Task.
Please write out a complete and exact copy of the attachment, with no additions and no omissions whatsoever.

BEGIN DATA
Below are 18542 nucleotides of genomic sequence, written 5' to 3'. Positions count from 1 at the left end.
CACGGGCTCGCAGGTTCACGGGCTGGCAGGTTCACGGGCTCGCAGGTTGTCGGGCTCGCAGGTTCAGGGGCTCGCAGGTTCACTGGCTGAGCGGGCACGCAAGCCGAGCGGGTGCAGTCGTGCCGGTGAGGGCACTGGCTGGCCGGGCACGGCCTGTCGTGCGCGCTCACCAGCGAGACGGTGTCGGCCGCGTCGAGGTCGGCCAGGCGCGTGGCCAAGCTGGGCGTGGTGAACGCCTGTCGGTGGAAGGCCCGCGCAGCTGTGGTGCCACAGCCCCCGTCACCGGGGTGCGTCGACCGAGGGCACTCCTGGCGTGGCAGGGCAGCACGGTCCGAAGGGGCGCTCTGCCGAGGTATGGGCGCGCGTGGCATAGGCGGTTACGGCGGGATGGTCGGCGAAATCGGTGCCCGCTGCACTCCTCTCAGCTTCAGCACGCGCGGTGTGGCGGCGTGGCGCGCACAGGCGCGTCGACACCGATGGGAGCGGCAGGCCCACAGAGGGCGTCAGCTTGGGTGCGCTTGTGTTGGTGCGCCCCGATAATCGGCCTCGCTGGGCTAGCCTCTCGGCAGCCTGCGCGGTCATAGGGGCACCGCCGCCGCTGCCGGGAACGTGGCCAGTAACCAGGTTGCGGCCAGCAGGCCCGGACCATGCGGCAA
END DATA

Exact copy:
Below are 18542 nucleotides of genomic sequence, written 5' to 3'. Positions count from 1 at the left end.
CACGGGCTCGCAGGTTCACGGGCTGGCAGGTTCACGGGCTCGCAGGTTGTCGGGCTCGCAGGTTCAGGGGCTCGCAGGTTCACTGGCTGAGCGGGCACGCAAGCCGAGCGGGTGCAGTCGTGCCGGTGAGGGCACTGGCTGGCCGGGCACGGCCTGTCGTGCGCGCTCACCAGCGAGACGGTGTCGGCCGCGTCGAGGTCGGCCAGGCGCGTGGCCAAGCTGGGCGTGGTGAACGCCTGTCGGTGGAAGGCCCGCGCAGCTGTGGTGCCACAGCCCCCGTCACCGGGGTGCGTCGACCGAGGGCACTCCTGGCGTGGCAGGGCAGCACGGTCCGAAGGGGCGCTCTGCCGAGGTATGGGCGCGCGTGGCATAGGCGGTTACGGCGGGATGGTCGGCGAAATCGGTGCCCGCTGCACTCCTCTCAGCTTCAGCACGCGCGGTGTGGCGGCGTGGCGCGCACAGGCGCGTCGACACCGATGGGAGCGGCAGGCCCACAGAGGGCGTCAGCTTGGGTGCGCTTGTGTTGGTGCGCCCCGATAATCGGCCTCGCTGGGCTAGCCTCTCGGCAGCCTGCGCGGTCATAGGGGCACCGCCGCCGCTGCCGGGAACGTGGCCAGTAACCAGGTTGCGGCCAGCAGGCCCGGACCATGCGGCAA